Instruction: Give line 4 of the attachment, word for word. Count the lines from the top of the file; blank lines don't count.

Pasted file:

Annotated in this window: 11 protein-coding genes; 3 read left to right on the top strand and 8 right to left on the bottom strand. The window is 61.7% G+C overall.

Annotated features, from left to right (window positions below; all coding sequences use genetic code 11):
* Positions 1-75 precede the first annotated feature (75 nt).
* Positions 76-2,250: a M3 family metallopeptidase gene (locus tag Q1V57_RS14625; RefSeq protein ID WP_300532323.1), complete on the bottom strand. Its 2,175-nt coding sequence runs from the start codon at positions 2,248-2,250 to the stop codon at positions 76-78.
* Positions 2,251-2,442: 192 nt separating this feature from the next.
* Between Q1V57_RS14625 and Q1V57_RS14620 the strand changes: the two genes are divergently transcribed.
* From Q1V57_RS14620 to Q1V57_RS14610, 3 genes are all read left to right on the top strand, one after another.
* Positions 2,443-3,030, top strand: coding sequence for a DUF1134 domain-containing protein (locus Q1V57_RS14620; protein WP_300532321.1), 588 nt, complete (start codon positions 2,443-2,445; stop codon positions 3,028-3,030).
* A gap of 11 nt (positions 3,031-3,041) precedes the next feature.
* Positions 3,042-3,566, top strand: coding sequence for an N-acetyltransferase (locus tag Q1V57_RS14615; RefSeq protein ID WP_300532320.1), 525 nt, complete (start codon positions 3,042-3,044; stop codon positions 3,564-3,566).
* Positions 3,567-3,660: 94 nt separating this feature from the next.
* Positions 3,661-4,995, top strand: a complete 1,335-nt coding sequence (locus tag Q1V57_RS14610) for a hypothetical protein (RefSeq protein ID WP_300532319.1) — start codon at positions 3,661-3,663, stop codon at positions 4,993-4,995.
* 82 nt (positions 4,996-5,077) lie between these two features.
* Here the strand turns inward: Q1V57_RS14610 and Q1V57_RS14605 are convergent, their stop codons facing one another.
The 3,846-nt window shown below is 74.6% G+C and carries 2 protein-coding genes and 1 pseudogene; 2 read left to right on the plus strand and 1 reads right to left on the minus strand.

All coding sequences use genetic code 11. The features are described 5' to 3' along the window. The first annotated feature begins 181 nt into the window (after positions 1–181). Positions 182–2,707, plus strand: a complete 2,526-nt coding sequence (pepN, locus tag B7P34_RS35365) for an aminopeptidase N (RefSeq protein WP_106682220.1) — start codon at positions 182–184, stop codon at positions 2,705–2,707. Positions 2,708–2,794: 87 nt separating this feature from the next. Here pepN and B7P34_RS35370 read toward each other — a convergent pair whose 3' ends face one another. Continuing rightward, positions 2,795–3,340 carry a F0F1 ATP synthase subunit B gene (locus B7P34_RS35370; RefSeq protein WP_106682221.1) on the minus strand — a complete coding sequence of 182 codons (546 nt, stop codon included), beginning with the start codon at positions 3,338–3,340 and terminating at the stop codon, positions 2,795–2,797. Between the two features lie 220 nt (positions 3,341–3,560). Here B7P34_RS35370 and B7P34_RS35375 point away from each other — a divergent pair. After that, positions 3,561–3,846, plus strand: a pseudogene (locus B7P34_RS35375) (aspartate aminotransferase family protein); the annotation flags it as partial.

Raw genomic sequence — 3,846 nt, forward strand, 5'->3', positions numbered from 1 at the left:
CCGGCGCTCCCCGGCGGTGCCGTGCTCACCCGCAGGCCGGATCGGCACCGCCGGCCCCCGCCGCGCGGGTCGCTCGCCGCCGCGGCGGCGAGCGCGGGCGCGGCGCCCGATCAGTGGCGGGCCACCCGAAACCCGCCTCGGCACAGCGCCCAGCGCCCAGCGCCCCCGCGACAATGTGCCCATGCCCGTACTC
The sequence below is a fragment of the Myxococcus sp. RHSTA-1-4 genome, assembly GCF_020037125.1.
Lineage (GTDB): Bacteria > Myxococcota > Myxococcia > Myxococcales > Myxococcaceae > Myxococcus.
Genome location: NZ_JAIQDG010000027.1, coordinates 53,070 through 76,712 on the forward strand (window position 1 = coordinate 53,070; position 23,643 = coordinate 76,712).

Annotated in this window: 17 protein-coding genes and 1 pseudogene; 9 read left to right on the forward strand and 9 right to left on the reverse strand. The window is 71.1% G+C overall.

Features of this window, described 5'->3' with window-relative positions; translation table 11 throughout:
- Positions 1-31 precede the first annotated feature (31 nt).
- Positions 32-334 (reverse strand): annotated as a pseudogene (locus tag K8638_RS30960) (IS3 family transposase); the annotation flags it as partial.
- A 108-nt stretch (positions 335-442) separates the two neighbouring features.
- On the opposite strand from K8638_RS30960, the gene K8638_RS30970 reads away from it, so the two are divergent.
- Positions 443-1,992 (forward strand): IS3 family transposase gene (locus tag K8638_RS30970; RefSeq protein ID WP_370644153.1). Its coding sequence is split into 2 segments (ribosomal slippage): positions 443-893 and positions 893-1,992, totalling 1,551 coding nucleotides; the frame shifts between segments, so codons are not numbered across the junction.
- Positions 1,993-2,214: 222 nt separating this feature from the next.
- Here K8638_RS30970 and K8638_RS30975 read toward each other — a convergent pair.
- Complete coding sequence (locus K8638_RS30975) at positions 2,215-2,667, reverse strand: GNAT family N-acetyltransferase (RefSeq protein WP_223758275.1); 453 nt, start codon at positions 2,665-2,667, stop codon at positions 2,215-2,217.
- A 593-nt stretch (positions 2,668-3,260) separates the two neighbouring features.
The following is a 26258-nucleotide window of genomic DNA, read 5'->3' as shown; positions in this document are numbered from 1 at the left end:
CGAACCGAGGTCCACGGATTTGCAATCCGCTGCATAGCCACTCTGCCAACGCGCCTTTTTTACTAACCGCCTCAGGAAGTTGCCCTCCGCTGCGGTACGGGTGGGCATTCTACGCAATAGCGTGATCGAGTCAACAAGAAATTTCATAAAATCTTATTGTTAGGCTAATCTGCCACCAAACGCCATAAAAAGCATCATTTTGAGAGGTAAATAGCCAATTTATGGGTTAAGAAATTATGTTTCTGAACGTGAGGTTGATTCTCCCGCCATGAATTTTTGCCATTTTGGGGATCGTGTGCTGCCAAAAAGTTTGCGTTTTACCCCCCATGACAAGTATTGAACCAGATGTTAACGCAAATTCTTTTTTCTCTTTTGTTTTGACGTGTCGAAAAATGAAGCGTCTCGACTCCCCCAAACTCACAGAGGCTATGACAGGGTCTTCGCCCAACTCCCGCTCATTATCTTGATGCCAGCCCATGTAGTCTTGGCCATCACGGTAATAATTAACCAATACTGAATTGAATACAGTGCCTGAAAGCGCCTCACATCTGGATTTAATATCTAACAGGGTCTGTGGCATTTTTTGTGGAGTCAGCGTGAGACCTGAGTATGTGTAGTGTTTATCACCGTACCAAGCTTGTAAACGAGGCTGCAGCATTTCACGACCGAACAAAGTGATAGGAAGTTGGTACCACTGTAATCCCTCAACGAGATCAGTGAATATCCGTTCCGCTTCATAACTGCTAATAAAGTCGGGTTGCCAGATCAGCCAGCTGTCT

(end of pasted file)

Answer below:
* Positions 76-2,250: a M3 family metallopeptidase gene (locus tag Q1V57_RS14625; RefSeq protein ID WP_300532323.1), complete on the bottom strand. Its 2,175-nt coding sequence runs from the start codon at positions 2,248-2,250 to the stop codon at positions 76-78.